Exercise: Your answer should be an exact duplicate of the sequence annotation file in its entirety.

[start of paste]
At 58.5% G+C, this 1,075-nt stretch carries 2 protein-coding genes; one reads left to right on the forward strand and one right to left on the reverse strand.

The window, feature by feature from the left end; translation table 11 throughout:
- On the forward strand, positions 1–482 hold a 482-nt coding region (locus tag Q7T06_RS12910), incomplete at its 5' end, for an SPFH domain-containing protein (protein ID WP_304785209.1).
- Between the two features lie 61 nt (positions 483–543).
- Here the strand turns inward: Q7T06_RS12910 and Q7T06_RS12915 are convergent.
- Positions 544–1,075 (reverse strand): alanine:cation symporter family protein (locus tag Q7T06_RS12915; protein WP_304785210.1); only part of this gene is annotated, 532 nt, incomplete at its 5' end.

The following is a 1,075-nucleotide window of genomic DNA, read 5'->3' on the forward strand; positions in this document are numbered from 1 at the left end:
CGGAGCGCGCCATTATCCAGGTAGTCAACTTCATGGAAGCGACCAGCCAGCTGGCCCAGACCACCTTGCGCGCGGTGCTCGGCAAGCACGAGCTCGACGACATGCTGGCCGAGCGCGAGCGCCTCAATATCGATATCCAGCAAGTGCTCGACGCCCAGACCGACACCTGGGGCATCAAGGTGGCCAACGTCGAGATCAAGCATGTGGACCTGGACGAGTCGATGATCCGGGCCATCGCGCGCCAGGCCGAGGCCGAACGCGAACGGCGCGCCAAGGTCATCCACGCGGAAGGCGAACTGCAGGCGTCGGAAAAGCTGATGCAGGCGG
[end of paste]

At 58.5% G+C, this 1,075-nt stretch carries 2 protein-coding genes; one reads left to right on the forward strand and one right to left on the reverse strand.

The window, feature by feature from the left end; translation table 11 throughout:
- On the forward strand, positions 1–482 hold a 482-nt coding region (locus tag Q7T06_RS12910), incomplete at its 5' end, for an SPFH domain-containing protein (protein ID WP_304785209.1).
- Between the two features lie 61 nt (positions 483–543).
- Here the strand turns inward: Q7T06_RS12910 and Q7T06_RS12915 are convergent.
- Positions 544–1,075 (reverse strand): alanine:cation symporter family protein (locus tag Q7T06_RS12915; protein WP_304785210.1); only part of this gene is annotated, 532 nt, incomplete at its 5' end.

The following is a 1,075-nucleotide window of genomic DNA, read 5'->3' on the forward strand; positions in this document are numbered from 1 at the left end:
CGGAGCGCGCCATTATCCAGGTAGTCAACTTCATGGAAGCGACCAGCCAGCTGGCCCAGACCACCTTGCGCGCGGTGCTCGGCAAGCACGAGCTCGACGACATGCTGGCCGAGCGCGAGCGCCTCAATATCGATATCCAGCAAGTGCTCGACGCCCAGACCGACACCTGGGGCATCAAGGTGGCCAACGTCGAGATCAAGCATGTGGACCTGGACGAGTCGATGATCCGGGCCATCGCGCGCCAGGCCGAGGCCGAACGCGAACGGCGCGCCAAGGTCATCCACGCGGAAGGCGAACTGCAGGCGTCGGAAAAGCTGATGCAGGCGG